You are here

Countway Library of Medicine Update: New Initiatives and New Collaborations

by David L. Osterbur, Interim Director of Countway Library and Director of Public and Access Services ||
Third in a series

 

New services. Reference librarians at Countway do not staff a reference desk. Instead we make consultation appointments with library users seeking our services for aid with finding materials, database searching, systematic reviews, and bioinformatics questions. Many of these consults are instigated in the classes we teach—approximately 50 per semester—by attendees recognizing our expertise and seeking additional help with their work.

Helping users with systematic reviews has become a large part of a medical reference librarian’s role. Systematic reviews are the top of the pyramid for evidence-based medicine, and our input helps make sure that Harvard Medical School is making a large contribution to that evidence. The assistance that we give for this work is often recognized by an acknowledgement in the subsequently published journal literature or, for more significant contributions, by co-authorship of the article.

New collaborations. In 2014, President Obama signed a bill called the Protecting Access to Medicare Act (HR 4302). One of the consequences of this bill is that imaging service providers (radiology departments) will not be authorized to accept payment from Medicare for imaging services that do not meet appropriate use criteria. Among the considerations for appropriate use is that the uses of imaging in the circumstances "are scientifically valid and evidence-based." We have begun a collaborative project with the Brigham and Women's Hospital Center for Evidence-Based Imaging along with physicians from several of the Harvard hospitals to evaluate guidelines for radiological imaging to determine the level of evidence that is cited for the imaging procedures recommended in the guideline. We will make this resource openly available for anyone to use.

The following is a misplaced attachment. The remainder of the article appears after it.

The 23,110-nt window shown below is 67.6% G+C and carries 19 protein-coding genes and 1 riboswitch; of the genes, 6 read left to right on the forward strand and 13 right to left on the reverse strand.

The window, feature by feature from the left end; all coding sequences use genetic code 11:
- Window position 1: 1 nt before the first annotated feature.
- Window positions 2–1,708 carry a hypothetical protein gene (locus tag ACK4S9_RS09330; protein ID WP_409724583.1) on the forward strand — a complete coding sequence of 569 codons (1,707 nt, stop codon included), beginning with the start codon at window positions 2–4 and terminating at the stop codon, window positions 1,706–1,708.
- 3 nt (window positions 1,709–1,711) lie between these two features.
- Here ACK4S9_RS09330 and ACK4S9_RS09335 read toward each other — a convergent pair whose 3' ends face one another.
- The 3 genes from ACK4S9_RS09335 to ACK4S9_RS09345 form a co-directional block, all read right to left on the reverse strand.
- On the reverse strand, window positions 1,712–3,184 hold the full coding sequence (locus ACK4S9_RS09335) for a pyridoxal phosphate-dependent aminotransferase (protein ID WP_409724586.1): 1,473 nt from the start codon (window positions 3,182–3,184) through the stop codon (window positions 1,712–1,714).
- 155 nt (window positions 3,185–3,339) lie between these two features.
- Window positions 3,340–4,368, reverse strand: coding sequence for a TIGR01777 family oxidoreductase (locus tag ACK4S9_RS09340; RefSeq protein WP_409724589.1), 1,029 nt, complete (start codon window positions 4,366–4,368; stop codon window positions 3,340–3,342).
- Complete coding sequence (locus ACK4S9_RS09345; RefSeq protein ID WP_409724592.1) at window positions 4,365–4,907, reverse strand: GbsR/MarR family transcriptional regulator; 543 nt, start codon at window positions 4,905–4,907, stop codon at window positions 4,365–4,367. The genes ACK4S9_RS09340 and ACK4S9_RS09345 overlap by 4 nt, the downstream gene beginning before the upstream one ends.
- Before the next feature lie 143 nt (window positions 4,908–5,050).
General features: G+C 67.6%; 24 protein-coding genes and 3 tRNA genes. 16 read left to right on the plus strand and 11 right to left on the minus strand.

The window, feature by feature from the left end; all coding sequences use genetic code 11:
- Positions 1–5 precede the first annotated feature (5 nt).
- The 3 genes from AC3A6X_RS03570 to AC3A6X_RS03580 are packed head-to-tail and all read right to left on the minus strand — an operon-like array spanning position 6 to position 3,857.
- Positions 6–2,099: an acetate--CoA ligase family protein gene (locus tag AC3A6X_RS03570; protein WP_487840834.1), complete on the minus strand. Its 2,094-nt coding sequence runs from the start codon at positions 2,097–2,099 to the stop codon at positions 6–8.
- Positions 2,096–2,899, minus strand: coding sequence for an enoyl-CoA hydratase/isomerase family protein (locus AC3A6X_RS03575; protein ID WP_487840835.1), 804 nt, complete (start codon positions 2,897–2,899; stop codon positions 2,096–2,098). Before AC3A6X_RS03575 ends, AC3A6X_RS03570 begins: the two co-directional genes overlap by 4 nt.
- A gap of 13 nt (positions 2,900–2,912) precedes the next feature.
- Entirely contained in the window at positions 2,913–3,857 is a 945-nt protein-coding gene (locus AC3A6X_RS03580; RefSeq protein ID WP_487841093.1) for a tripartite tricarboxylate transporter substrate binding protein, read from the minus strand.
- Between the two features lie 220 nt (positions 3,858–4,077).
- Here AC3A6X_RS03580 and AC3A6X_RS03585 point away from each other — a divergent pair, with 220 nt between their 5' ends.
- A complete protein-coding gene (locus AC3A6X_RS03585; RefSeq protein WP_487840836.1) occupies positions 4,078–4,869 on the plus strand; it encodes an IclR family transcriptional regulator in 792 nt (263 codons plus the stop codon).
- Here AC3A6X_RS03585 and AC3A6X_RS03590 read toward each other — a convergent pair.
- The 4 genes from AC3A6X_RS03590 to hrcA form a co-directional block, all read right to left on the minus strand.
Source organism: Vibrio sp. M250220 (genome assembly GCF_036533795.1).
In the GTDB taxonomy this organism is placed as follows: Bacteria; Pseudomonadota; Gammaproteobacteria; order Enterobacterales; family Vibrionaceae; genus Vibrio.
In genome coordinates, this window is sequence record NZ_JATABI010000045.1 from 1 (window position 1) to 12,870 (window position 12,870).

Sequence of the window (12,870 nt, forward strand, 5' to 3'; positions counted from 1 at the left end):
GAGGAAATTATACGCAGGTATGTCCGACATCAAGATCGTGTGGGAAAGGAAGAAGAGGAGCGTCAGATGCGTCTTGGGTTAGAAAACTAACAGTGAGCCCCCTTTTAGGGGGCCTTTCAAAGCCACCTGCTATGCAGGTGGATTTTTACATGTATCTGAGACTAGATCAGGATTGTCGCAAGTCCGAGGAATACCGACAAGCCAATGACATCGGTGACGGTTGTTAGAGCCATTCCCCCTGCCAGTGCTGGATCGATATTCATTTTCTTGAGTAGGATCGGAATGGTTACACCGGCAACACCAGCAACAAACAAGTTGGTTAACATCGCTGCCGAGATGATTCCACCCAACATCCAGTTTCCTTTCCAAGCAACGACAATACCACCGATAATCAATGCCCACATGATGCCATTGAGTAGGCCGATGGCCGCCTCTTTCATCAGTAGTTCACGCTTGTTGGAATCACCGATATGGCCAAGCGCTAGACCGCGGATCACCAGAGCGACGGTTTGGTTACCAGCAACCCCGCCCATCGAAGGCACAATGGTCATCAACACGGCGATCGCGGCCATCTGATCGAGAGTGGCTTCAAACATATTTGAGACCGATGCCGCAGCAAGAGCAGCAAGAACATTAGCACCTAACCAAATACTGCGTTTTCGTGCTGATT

This will accomplish a number of important objectives:

  • It will lower the cost of medicine by helping to prevent unnecessary procedures.
  • It will provide a means of seeing where evidence is missing and automatically suggest areas where clinical studies are needed to fill the gaps.
  • It offers a new and highly appropriate role for librarians in direct collaboration with physicians.
  • It will reduce the amount of bias that is currently seen in many clinical guidelines.

The projects and innovations that we have presented in this series of articles are only a portion of what the Countway Library staff is doing to improve its outreach and usefulness to library users. It is a challenging, exciting and friendly place to work. Feel free to stop by and visit us or email us to ask any questions you may have about what we have presented here.

Article written by David L. Osterbur.
Article published September 29, 2015.

Share